The wondrous cross

The events clustering around the cross are the all-essential element of the gospel of salvation.

Gordon M. Hyde is director of the Biblical Research Institute at the General Conference of Seventh-day Adventists.


One of the best loved of the 600 hymns written by one of the greatest British hymn writers, Isaac Watts, who died 230 years ago, is entitled "When I Survey the Wondrous Cross." Charles Wesley said of it that he would gladly exchange all the 6,500 hymns he had written for this one hymn by Isaac Watts.

Written in 1707, it was based on Galatians 6:14, "But God forbid that I should glory, save in the cross of our Lord Jesus Christ, by whom the world is crucified unto me, and I unto the world."

Many contemporary people have long since decided that the Christian faith does not really need the cross, because they have also decided that there really is no such thing as sin, and even if there were, that it does not need the cross of Christ to take care of it. Of course, during the earliest days of the Christian church, the Greeks already had decided that the cross was foolishness, and for the Jews it was something to stumble over (1 Cor. 1:23).

But according to the testimony of the inspired Word of God, the event that towers above time and eternity is the cross of Jesus Christ. There is no greater commission given to Christians in their gospel outreach to the world than to make known by words and deeds that the cross is the supreme event of history.

To His apostles—His sent-out ones—Jesus said, " 'Go therefore and make disciples of all nations, baptizing them . . . teaching them . . . and lo, I am with you always, to the close of the age' " (Matt. 28:19, 20, R.S.V.). Hear Him speaking to a man who, from fear of being seen, came to Him by night. To Nicodemus Jesus said, " 'And as Moses lifted up the serpent in the wilderness, so must the Son of man be lifted up, that whoever believes in him may have eternal life. For God so loved the world that he gave his only Son, that whoever believes in him should not perish but have eternal life'" (John 3:14-16, R.S.V.).

Peter declared to the rulers, elders, and scribes of Jerusalem, just a few weeks after Calvary: " 'Be it known to you all, and to all the people of Israel, that by the name of Jesus Christ of Nazareth, whom you crucified, whom God raised from the dead, by him this man is standing before you well. . . . And there is salvation in no one else, for there is no other name under heaven given among men by which we must be saved' " (Acts 4:10-12, R.S.V.).

It is sometimes said that the greatest fact of the New Testament is the resurrection of Jesus Christ. And certainly that was central to the apostolic witness. But there can be a resurrection only after there has been a death. All of eternity and all of history pivot around the cross of Calvary. In a sense, it was a sacrifice made from all eternity that climaxed at Calvary.

Ellen G. White wrote: "The cross is a revelation to our dull senses of the pain that, from its very inception, sin has brought to the heart of God." —Education, p. 263.

Look at Calvary's cross as long as you wish, write poems to the glory of the cross with all your skills, let the artist paint his conception of what happened, or the sculptor sculpt his impression, but you can not begin to capture it all. Your deepest insights into the sacrifice of Jesus on the cross are only a little glimpse of the pain that has existed in the heart of God ever since the first sin was committed.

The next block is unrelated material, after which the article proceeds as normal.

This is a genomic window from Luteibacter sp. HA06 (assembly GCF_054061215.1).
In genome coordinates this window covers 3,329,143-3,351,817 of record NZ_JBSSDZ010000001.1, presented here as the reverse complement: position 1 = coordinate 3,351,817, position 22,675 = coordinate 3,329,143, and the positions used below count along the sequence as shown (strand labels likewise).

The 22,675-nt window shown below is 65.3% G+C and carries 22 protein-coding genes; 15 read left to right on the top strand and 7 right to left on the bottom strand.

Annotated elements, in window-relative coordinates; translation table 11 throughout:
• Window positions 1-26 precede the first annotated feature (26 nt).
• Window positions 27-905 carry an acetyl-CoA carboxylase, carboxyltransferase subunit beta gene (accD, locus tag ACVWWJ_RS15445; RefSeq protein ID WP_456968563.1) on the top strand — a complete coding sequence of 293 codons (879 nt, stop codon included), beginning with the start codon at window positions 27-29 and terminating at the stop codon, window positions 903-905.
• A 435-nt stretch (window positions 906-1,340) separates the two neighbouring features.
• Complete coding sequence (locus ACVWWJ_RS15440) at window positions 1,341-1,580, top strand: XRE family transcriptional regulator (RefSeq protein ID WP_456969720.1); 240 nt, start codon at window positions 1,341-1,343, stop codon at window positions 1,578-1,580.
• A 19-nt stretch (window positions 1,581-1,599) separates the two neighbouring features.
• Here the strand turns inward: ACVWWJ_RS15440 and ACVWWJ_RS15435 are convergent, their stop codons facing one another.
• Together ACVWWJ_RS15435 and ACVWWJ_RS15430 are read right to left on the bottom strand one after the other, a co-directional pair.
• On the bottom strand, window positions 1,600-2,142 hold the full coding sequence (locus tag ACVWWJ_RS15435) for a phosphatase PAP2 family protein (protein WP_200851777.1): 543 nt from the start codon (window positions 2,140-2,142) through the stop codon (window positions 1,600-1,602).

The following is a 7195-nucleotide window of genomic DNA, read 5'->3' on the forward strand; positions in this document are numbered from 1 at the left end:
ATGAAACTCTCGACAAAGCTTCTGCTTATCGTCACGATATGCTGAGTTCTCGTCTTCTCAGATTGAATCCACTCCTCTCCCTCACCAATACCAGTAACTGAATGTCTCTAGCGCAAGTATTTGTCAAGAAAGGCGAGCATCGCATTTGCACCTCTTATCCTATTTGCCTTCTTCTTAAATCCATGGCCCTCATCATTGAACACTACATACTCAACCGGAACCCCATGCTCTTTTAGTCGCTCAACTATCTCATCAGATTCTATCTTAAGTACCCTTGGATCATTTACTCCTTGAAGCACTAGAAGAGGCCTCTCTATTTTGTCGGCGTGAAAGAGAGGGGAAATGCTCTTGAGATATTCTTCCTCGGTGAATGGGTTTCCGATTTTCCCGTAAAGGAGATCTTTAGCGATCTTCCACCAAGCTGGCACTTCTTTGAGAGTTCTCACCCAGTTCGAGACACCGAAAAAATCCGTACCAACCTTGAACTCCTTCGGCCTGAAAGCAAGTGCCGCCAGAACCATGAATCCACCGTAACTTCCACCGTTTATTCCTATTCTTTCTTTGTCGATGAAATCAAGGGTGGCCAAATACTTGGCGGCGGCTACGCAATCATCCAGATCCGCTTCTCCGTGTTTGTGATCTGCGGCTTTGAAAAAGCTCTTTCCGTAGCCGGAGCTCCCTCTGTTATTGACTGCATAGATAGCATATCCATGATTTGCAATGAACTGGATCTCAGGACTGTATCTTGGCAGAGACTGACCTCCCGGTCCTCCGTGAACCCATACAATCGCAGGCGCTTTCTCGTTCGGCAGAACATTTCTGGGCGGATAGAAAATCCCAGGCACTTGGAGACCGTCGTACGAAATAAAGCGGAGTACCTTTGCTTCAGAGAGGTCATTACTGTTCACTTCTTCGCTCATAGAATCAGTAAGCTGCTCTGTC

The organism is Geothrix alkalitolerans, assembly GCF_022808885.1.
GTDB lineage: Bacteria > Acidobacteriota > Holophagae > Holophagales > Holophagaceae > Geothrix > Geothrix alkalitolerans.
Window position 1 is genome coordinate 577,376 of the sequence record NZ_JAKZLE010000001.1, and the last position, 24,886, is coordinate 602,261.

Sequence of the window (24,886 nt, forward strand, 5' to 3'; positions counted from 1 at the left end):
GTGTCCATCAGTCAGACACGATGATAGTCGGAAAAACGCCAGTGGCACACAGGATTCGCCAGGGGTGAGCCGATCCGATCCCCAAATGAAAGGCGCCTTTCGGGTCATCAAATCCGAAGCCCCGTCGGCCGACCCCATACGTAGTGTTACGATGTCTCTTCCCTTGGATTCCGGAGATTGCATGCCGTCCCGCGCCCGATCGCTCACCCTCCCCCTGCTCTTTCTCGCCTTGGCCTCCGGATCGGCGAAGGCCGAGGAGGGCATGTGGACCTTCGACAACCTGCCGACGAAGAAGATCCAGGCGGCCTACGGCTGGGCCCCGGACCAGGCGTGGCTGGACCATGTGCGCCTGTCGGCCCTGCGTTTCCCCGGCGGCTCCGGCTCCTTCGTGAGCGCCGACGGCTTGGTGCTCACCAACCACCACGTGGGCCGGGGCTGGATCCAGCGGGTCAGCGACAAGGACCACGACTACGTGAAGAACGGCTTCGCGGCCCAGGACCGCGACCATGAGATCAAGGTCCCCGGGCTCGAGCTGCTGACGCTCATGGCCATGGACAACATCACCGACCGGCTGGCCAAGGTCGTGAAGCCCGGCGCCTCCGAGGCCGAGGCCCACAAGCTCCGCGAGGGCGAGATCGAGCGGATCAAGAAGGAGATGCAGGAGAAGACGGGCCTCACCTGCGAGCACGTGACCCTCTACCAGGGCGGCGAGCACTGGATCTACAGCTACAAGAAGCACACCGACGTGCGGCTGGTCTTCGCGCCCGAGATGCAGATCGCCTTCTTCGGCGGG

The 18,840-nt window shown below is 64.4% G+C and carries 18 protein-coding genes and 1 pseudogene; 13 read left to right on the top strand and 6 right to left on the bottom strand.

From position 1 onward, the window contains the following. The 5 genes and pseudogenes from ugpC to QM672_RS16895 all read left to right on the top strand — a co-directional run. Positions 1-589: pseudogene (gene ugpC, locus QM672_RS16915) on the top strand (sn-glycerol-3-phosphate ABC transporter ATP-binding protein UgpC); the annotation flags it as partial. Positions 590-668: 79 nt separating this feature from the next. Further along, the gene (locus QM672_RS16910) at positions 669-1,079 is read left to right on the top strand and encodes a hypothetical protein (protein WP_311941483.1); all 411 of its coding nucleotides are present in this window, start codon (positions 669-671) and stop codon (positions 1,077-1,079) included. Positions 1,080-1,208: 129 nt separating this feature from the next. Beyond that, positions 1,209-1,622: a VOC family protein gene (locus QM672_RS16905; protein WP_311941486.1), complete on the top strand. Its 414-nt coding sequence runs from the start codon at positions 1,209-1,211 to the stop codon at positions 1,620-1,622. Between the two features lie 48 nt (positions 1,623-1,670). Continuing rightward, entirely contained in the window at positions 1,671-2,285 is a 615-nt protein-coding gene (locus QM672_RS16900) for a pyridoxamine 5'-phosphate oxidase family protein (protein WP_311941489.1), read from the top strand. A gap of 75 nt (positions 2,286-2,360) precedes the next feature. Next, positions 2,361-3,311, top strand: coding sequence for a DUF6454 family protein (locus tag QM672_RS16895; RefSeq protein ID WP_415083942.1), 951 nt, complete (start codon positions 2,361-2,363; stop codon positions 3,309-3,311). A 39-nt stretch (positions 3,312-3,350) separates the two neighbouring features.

The Gospels make it evident that the events clustering around the cross are the all-essential element of the gospel of salvation. It has been estimated that if the Gospels told as much about the whole three and one-half years of Christ's ministry as they tell about the last three days of that ministry^ we would have a life of Christ 8,400 pages long! Surely Scripture intends us to understand the centrality of the cross in the gospel of Jesus Christ.

But there is a persistent question that is asked: Who required Jesus to go to the cross of Calvary? Who demanded the death of Christ on the cross? Was it the Roman governor Pilate; intent on saving his own neck and his own position? Was it Herod Antipas,-. "that fox" (as Jesus once spoke of him), who made friends with Pilate over the condemnation of Christ? Was it the Jewish council, which met repeatedly and illegally in its efforts to silence the voice of Him who claimed to speak from God? Was it the Roman soldiers who actually drove the nails? Or was it Satan, that liar and. murderer from the beginning? Was it he who demanded the death of Christ? Was this the price he exacted from God in order that man might be released from the devil's prison house of death? Was it God the Father who required this of His Son? Was this the price, as some say, to save sinners from the hands of an angry God? Let me ask, Did Jesus pay any actual penalty at the cross, or was the cross merely a beautiful demonstration of the fact that God loves us?

We have already quoted, " 'For God so loved the world that he gave,'" so there is no question from the Biblical standpoint that the cross is a supreme revelation of the love of God—no question at all. But to make such a statement provides no adequate idea of eternity. Have you ever sat down and tried to think back through eternity? How far did you get? Perhaps it would be possible to unbalance the mind if a person tried specifically and definitely to conceive of eternity. But look at Calvary's cross. There God the Father and God the Son were separated for the first time in all eternity.

Perhaps you have experienced separation from a loved one through death. Perhaps you are grievously missing someone today. We hear of tragedies and accidents, and our hearts go out to those involved. But who has ever been separated from someone for the first time in all eternity? We really cannot under stand it. In a way, God the Father and God the Son were on opposite sides at the cross for the very first time in all eternity. What put them on opposite sides? Had Jesus ever gone against His Father's will? Had He ever done anything contrary to His Father's will? Hebrews 4:15 says that He "was in all points tempted like as we are," so at times when He was here as man, He faced the temptation to go contrary to the will of His Father. But the writer of Hebrews goes on, in that same verse, to say "yet without sin." Jesus was tempted in all points as we are, yes, but without sin. He never yielded, and temptation is not sin until there is a yielding to the temptation. It is true that Pilate, Herod, Annas, Caiaphas, Judas Iscariot, the Sanhedrin, the devil, and his evil angels, all had some part in preparing the way to Calvary's cross and in putting Jesus there. Even the Father, in one sense, gave His unwilling consent for His Son to be there. But it was your sins and mine, actually, that put Him there. They are what did it.